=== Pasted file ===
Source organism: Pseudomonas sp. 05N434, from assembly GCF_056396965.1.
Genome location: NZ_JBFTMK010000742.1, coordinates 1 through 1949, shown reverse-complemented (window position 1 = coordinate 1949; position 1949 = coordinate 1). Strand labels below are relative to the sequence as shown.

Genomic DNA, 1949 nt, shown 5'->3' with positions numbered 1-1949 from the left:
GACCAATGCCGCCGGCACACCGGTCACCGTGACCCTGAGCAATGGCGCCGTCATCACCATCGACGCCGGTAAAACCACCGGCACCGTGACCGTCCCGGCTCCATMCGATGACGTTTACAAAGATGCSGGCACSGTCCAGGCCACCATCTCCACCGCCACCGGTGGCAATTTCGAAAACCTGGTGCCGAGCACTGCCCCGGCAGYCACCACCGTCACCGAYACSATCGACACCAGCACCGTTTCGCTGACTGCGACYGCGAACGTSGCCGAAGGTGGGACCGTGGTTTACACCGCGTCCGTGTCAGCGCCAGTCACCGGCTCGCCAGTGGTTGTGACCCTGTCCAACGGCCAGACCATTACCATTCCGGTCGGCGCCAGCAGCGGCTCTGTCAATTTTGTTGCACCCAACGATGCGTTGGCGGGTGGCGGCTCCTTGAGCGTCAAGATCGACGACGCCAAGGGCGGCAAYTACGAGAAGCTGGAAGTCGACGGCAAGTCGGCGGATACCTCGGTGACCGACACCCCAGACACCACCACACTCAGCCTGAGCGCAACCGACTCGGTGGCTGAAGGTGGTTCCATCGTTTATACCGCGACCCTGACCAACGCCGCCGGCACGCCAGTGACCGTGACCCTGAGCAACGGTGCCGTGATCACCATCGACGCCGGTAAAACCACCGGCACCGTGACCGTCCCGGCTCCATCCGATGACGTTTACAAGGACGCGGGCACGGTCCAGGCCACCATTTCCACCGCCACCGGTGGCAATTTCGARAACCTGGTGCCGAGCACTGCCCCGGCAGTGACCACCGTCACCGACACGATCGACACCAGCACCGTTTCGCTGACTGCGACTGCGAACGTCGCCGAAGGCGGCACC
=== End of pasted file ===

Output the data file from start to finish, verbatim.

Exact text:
Source organism: Pseudomonas sp. 05N434, from assembly GCF_056396965.1.
Genome location: NZ_JBFTMK010000742.1, coordinates 1 through 1949, shown reverse-complemented (window position 1 = coordinate 1949; position 1949 = coordinate 1). Strand labels below are relative to the sequence as shown.

Genomic DNA, 1949 nt, shown 5'->3' with positions numbered 1-1949 from the left:
GACCAATGCCGCCGGCACACCGGTCACCGTGACCCTGAGCAATGGCGCCGTCATCACCATCGACGCCGGTAAAACCACCGGCACCGTGACCGTCCCGGCTCCATMCGATGACGTTTACAAAGATGCSGGCACSGTCCAGGCCACCATCTCCACCGCCACCGGTGGCAATTTCGAAAACCTGGTGCCGAGCACTGCCCCGGCAGYCACCACCGTCACCGAYACSATCGACACCAGCACCGTTTCGCTGACTGCGACYGCGAACGTSGCCGAAGGTGGGACCGTGGTTTACACCGCGTCCGTGTCAGCGCCAGTCACCGGCTCGCCAGTGGTTGTGACCCTGTCCAACGGCCAGACCATTACCATTCCGGTCGGCGCCAGCAGCGGCTCTGTCAATTTTGTTGCACCCAACGATGCGTTGGCGGGTGGCGGCTCCTTGAGCGTCAAGATCGACGACGCCAAGGGCGGCAAYTACGAGAAGCTGGAAGTCGACGGCAAGTCGGCGGATACCTCGGTGACCGACACCCCAGACACCACCACACTCAGCCTGAGCGCAACCGACTCGGTGGCTGAAGGTGGTTCCATCGTTTATACCGCGACCCTGACCAACGCCGCCGGCACGCCAGTGACCGTGACCCTGAGCAACGGTGCCGTGATCACCATCGACGCCGGTAAAACCACCGGCACCGTGACCGTCCCGGCTCCATCCGATGACGTTTACAAGGACGCGGGCACGGTCCAGGCCACCATTTCCACCGCCACCGGTGGCAATTTCGARAACCTGGTGCCGAGCACTGCCCCGGCAGTGACCACCGTCACCGACACGATCGACACCAGCACCGTTTCGCTGACTGCGACTGCGAACGTCGCCGAAGGCGGCACC